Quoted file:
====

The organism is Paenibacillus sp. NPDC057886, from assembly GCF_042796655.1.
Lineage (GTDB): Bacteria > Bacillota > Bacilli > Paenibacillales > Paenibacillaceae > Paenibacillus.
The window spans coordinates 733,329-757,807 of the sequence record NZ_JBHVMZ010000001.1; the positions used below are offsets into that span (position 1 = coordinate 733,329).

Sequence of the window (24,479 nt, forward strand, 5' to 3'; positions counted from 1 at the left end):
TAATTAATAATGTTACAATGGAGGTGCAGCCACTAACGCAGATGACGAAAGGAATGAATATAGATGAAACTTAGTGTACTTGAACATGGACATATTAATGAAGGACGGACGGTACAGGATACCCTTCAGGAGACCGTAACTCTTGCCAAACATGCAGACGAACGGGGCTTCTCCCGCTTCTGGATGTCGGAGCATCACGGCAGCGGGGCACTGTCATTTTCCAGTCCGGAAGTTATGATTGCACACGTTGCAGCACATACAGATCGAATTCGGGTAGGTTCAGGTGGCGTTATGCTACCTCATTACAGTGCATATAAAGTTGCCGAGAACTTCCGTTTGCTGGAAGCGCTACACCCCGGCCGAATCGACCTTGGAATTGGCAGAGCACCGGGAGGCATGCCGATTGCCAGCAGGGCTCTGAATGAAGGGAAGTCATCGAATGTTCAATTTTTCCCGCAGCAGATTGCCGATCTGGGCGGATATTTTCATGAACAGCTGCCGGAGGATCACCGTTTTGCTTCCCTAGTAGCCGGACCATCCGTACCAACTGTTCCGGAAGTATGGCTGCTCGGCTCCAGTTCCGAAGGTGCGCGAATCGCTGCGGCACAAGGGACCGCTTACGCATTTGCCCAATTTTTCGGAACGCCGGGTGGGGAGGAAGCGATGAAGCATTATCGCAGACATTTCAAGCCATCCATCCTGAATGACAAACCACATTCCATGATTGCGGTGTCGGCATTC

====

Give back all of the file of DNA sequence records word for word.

The organism is Paenibacillus sp. NPDC057886, from assembly GCF_042796655.1.
Lineage (GTDB): Bacteria > Bacillota > Bacilli > Paenibacillales > Paenibacillaceae > Paenibacillus.
The window spans coordinates 733,329-757,807 of the sequence record NZ_JBHVMZ010000001.1; the positions used below are offsets into that span (position 1 = coordinate 733,329).

Sequence of the window (24,479 nt, forward strand, 5' to 3'; positions counted from 1 at the left end):
TAATTAATAATGTTACAATGGAGGTGCAGCCACTAACGCAGATGACGAAAGGAATGAATATAGATGAAACTTAGTGTACTTGAACATGGACATATTAATGAAGGACGGACGGTACAGGATACCCTTCAGGAGACCGTAACTCTTGCCAAACATGCAGACGAACGGGGCTTCTCCCGCTTCTGGATGTCGGAGCATCACGGCAGCGGGGCACTGTCATTTTCCAGTCCGGAAGTTATGATTGCACACGTTGCAGCACATACAGATCGAATTCGGGTAGGTTCAGGTGGCGTTATGCTACCTCATTACAGTGCATATAAAGTTGCCGAGAACTTCCGTTTGCTGGAAGCGCTACACCCCGGCCGAATCGACCTTGGAATTGGCAGAGCACCGGGAGGCATGCCGATTGCCAGCAGGGCTCTGAATGAAGGGAAGTCATCGAATGTTCAATTTTTCCCGCAGCAGATTGCCGATCTGGGCGGATATTTTCATGAACAGCTGCCGGAGGATCACCGTTTTGCTTCCCTAGTAGCCGGACCATCCGTACCAACTGTTCCGGAAGTATGGCTGCTCGGCTCCAGTTCCGAAGGTGCGCGAATCGCTGCGGCACAAGGGACCGCTTACGCATTTGCCCAATTTTTCGGAACGCCGGGTGGGGAGGAAGCGATGAAGCATTATCGCAGACATTTCAAGCCATCCATCCTGAATGACAAACCACATTCCATGATTGCGGTGTCGGCATTC